This version is *outdated* by a newer approved version.This version (27 Mar 2019 12:12) was *approved* by Antoniu Miclaus.The Previously approved version (05 Mar 2019 12:28) is available.

The circuit we are evaluating in this lab activity generates an approximate sine wave from a triangle wave by using the properties of the differential pair of transistors contained in the SSM2212 NPN matched transistor pair. We know that the transconductance of a differential pair of transistors is defined as:

Where I_{o} is the differential pair tail current, V_{in} is the differential input voltage, and V_{T} is the thermal voltage which is about 26 mV at room temperature.

ADALM2000 Active Learning Module

Solder-less breadboard

Jumper wires

1 - 10 KΩ resistor

4 - 4.7 KΩ resistors

1 - 2.2 KΩ resistor

2 - 220 Ω resistors

1 - 390 Ω resistor

1 - 500 Ω potentiometer

1 - 100 pF capacitor

2 - Small signal NPN transistors (SSM2212 NPN matched pair)

1 - Opamp (OP27 )

Construct the circuit in figure 1 on your solder-less breadboard. The +5 V ( pin 7 ) and -5 V ( pin 4 ) power supply connections for the OP27 amplifier were left off of the schematic but remember to connect them or the circuit will not function.

Set the AWG 1 to the Following:

- Amplitude (peak-to-peak) = 3.6V

- Offset = 0V

- Frequency = 1KHz

- Triangle wave

Adjust the 500 Ω potentiometer, R_{6}, for the best symmetry in the output sine wave shape. Using the FFT display and looking for the minimum even order distortion may be a good way to test the quality of the output sine wave. You may want to adjust the amplitude and DC offset of the input triangle wave to see if that can improve the odd order harmonics in the output.

Figure 1, Differential pair triangle to sine converter

In the case of this circuit, the output voltage will be approximately:

Where RL is the 4.7 KΩ load resistors on the output. The division by 2 happens because we only taking a single ended output, not a differential output.

So the output voltage will be a function of the input voltage and the hyperbolic tangent. The first few terms of the Taylor series of the sine and hyperbolic tangent functions are:

Sine:

Hyperbolic Tangent:

Comparing the two Taylor series will see that they are both linear to first order. What this means is that if we apply a triangle wave to a differential pair with a hyperbolic tangent transfer function, and keep the amplitude low, that is on the order of 2V_{T}, what you get out should be nearly indistinguishable from a sine wave. The purpose of the 2.2 kΩ resistor and the 220 Ω resistor at the input of the differential pair (base of Q_{1}) is to attenuate the triangle wave signal from the AWG to operate the circuit in the range where the output is as low a distortion sine wave as possible.

Connect the circuit shown in figure 1 to a breadboard.

Figure 2, Differential pair triangle to sine converter breadboard connections

With the use of M2K, the output s shown below.

Figure 3, Differential pair triangle to sine converter Scopy plot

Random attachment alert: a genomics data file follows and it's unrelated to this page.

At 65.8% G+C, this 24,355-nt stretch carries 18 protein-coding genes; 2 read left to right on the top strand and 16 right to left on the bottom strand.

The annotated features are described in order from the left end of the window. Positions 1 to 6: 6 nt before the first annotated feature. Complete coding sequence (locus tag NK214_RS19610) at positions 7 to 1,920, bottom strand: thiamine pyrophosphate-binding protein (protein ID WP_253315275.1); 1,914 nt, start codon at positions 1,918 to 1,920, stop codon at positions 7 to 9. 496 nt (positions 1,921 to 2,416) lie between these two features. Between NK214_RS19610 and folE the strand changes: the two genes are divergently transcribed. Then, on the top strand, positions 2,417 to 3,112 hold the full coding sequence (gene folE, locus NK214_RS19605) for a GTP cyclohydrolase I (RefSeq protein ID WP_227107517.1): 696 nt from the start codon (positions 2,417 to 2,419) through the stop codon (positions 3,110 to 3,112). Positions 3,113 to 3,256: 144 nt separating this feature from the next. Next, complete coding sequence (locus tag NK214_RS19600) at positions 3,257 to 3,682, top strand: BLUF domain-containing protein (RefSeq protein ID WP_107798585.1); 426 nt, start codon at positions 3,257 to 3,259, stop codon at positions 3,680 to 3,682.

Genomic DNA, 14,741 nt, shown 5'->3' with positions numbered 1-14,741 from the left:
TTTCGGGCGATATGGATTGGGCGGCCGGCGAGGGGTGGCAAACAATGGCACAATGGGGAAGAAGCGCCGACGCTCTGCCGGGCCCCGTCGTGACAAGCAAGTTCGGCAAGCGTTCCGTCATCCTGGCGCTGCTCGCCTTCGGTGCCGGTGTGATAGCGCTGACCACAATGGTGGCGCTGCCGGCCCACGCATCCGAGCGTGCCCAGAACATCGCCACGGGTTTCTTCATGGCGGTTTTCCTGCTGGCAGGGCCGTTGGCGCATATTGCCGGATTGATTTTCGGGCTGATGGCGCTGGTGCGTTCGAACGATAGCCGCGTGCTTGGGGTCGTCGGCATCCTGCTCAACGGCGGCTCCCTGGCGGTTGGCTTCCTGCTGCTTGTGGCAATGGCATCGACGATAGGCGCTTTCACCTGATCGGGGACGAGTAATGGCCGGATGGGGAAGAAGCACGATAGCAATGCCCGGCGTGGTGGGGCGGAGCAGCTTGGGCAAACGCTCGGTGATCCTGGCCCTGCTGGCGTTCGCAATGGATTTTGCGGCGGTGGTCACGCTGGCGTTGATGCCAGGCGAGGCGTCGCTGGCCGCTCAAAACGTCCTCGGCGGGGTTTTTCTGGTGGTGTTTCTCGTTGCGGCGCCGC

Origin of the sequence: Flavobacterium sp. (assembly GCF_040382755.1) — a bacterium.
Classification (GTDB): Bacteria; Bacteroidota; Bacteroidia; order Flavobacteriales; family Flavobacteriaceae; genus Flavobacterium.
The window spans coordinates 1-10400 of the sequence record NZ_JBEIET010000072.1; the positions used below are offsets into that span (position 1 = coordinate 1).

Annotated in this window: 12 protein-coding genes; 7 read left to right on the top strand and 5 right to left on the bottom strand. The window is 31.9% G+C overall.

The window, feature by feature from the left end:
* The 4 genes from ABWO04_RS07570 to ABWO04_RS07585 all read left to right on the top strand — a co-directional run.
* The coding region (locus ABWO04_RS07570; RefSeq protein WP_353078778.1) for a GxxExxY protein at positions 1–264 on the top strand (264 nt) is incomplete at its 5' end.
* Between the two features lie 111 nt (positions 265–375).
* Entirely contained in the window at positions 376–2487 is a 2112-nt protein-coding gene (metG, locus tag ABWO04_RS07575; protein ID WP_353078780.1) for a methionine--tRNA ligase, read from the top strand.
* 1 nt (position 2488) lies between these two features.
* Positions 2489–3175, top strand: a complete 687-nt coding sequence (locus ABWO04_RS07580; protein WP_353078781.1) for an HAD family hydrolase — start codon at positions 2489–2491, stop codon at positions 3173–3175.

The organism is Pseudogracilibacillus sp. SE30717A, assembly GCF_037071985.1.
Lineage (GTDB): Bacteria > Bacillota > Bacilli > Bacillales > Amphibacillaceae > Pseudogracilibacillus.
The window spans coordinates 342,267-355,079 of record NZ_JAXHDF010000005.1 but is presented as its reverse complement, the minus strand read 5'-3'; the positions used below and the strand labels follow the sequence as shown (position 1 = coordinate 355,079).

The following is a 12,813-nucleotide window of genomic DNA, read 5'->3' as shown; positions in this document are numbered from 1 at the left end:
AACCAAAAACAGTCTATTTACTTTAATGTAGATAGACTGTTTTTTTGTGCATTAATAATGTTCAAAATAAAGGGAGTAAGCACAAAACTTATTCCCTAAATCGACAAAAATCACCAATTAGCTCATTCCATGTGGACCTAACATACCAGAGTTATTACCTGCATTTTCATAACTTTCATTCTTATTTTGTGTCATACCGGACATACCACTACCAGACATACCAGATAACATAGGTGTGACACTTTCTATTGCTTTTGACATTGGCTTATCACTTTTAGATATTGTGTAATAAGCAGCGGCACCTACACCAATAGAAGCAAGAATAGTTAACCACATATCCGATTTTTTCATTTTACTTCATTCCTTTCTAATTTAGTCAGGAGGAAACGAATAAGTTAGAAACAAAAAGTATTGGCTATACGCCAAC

To make a stand-alone sine wave generator we need to replace the ADALM2000 module AWG with a triangle wave generator. The AD654 voltage-to-frequency converter IC will be the basis of the triangle wave generator. The normal output of the AD654 is an open collector digital square wave signal. The internal timing circuit of the AD654 however uses a ramp generator and this internal ramp waveform is available in differential form across the external timing capacitor connected to pins 6 and 7 in figure 2. We cannot use this triangle wave signal directly without disturbing the internal timing of the AD654. We can use the AD8226 instrumentation amplifier to buffer and convert the differential signal to a single ended signal. By adjusting the amplitude of this triangle wave signal, we can use it to drive the triangle wave to sine wave converter circuit from figure 1.

2 - 1 KΩ resistors

1 - 47 KΩ resistor

1 - 6.8 KΩ resistor

1 - 220 Ω resistor

1 - 5 KΩ potentiometer

1 - 0.1 uF capacitor

1 - 1 uF capacitor

1 - Red LED

1 - AD654 V-to-F converter

1 - AD8226 IN-AMP

1 - Small signal NPN transistor (2N3904)

Figure 4, V-to-F triangle wave generator

When connecting the triangle wave output from the AD8226 to the input of the triangle to sine converter, replace the 2.2 KΩ fixed resistor R_{1} with a 5 KΩ potentiometer to adjust the signal amplitude for optimal sine wave shape.

Connect the circuit shown in figure 4 to a breadboard.

Figure 5, V-to-F triangle wave generator breadboard connections

With the use of M2K, the output s shown below. We can adjust the gain resistor of the in-amp (R16) so that the output of the circuit will be in the range instrumentation amplifier supply. In the Scopy plot below, R16 is at 168kΩ.

Figure 6, V-to-F triangle wave generator Scopy plot

**Resources:**

- Fritzing files: diffpair_triangle_to_sine_bb
- LTspice files: diffpair_triangle_to_sine_ltspice

Wikipedia page on the hyperbolic tangent, http://en.wikipedia.org/wiki/Hyperbolic_function

Application Note: http://www.analog.com/static/imported-files/application_notes/444186898AN278.pdf

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university/courses/electronics/electronics-lab-12sg.txt · Last modified: 25 Jun 2020 22:07 (external edit)